- In some cases, you may need to restrict salt and fluid intake.
Begin an exercise program with guidance from your doctor.
may help improve your level of physical activity and quality of life.
You should aim to exercise for 20-30 minutes at least five times each week. You can begin slowly and work your way to this goal. Talk to your doctor before you start an exercise program.
- Weigh yourself every morning. This will allow you to quickly detect if you are retaining fluid. Call your doctor if you gain three or more pounds in one day, five or more pounds in one week, or whatever amount you were told to report. The best time to weigh yourself is before breakfast and after urinating. You should weigh yourself while wearing the same type of clothes, without shoes, and on the same scale. This will help you to know that your weight is accurate.
Your doctor will most likely prescribe a combination of medicines, such as:
- Angiotensin-converting enzyme
(ACE) inhibitors or their alternatives to widen blood vessels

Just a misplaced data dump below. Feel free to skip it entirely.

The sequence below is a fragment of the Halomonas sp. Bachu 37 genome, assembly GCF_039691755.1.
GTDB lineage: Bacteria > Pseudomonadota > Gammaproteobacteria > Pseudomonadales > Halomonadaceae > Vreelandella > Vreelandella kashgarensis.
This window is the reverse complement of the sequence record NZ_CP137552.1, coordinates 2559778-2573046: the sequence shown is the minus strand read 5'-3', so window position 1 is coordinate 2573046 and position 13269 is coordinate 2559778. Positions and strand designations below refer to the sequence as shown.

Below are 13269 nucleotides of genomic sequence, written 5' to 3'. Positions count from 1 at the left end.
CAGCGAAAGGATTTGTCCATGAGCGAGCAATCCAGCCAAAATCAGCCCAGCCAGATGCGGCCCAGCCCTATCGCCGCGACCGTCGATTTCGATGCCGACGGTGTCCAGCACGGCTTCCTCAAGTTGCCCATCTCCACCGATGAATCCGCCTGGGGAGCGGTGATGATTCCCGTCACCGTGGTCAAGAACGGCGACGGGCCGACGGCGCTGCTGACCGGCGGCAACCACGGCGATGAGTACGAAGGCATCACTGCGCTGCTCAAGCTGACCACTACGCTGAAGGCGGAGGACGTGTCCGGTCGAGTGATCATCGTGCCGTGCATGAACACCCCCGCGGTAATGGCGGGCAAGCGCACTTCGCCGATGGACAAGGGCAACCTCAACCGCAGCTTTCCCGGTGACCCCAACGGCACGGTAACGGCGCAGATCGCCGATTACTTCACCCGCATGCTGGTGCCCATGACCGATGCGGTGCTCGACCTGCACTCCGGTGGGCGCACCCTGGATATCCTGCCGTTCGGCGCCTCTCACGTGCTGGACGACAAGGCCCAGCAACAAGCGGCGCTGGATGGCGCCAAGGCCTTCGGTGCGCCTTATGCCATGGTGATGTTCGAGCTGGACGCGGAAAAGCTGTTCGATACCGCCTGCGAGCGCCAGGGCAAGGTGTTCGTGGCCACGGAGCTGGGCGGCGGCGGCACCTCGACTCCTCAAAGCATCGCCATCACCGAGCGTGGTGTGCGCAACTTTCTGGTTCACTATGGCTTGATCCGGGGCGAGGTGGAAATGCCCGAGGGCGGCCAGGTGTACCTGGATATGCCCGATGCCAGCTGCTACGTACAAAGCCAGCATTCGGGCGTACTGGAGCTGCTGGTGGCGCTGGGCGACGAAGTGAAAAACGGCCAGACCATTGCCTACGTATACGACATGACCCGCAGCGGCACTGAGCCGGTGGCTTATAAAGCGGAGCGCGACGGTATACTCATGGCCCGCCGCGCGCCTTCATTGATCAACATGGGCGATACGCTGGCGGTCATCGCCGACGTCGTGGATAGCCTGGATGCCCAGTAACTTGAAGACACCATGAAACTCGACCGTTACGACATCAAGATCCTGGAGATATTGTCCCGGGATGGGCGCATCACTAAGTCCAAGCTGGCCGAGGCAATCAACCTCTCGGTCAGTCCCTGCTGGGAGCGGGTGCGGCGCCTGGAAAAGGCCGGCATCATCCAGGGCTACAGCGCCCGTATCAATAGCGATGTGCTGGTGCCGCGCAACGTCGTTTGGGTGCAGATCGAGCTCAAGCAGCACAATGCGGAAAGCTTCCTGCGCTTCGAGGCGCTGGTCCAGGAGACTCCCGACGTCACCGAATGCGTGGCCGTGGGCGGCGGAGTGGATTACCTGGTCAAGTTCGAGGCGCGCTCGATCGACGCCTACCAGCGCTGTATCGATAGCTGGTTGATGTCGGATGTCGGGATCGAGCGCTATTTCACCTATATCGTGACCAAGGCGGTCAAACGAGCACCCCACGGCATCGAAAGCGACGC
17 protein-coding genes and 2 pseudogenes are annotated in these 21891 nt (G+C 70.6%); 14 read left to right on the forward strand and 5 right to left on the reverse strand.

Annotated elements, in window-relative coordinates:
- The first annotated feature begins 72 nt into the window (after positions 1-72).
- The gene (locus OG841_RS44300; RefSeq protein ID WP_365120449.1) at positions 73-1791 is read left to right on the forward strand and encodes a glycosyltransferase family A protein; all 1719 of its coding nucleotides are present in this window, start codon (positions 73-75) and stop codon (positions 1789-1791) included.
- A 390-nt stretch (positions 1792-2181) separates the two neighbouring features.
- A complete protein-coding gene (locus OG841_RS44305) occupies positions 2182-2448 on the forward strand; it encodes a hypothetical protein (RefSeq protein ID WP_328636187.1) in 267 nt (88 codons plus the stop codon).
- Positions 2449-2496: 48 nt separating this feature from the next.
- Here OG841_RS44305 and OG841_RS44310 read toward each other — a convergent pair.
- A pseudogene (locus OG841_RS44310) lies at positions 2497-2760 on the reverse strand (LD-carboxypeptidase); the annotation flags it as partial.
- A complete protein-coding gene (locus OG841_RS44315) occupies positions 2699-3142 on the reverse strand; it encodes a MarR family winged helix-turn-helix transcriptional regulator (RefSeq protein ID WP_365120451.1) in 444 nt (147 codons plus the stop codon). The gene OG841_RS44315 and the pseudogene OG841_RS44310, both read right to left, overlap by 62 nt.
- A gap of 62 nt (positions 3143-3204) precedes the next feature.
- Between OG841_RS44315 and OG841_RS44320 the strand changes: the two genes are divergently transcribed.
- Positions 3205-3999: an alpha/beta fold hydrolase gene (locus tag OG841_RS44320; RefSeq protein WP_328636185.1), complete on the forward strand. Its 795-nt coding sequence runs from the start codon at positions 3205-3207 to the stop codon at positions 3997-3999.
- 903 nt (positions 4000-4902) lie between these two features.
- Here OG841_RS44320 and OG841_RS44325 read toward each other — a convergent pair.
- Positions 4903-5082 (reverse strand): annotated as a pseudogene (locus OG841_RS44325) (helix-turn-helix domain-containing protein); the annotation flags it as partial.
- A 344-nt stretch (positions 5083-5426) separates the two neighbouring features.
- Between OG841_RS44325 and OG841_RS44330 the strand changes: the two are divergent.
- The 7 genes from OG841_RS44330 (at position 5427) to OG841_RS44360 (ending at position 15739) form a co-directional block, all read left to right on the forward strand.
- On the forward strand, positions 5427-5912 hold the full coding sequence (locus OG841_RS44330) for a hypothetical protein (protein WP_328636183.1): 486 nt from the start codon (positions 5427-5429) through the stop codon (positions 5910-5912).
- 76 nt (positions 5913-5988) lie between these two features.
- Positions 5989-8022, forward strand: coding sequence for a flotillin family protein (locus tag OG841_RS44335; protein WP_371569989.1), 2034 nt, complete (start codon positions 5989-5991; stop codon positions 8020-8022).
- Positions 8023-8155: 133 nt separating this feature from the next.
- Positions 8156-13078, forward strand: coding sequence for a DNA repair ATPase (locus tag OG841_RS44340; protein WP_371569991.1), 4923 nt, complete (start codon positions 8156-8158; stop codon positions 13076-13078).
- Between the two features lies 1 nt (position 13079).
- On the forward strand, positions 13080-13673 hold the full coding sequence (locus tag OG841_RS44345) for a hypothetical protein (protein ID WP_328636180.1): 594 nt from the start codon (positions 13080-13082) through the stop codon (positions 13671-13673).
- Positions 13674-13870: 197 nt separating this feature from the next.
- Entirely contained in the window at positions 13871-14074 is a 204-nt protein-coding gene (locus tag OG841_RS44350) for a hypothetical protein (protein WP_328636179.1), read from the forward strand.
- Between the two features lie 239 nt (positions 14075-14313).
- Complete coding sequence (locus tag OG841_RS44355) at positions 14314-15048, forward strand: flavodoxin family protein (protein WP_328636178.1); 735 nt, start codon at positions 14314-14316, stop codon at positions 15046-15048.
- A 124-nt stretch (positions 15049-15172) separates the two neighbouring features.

- Digoxin, also called digitalis, to help your heart pump
Beta-blockers to slow your heart rate and lower
to remove excess fluid in your body
- Nitrates to dilate the blood vessels
You may also be given medications to:
- Thin the blood, such as
- Help manage chest pain, such as
- Help manage cholesterol levels
- Help control high blood pressure
Your doctor may advise you to take supplements, such as coenzyme Q10. Follow your doctor's advise regarding taking any supplements.
If heart failure worsens, you may need medical devices to help your heart pump blood properly. If you have heart failure, follow your doctor's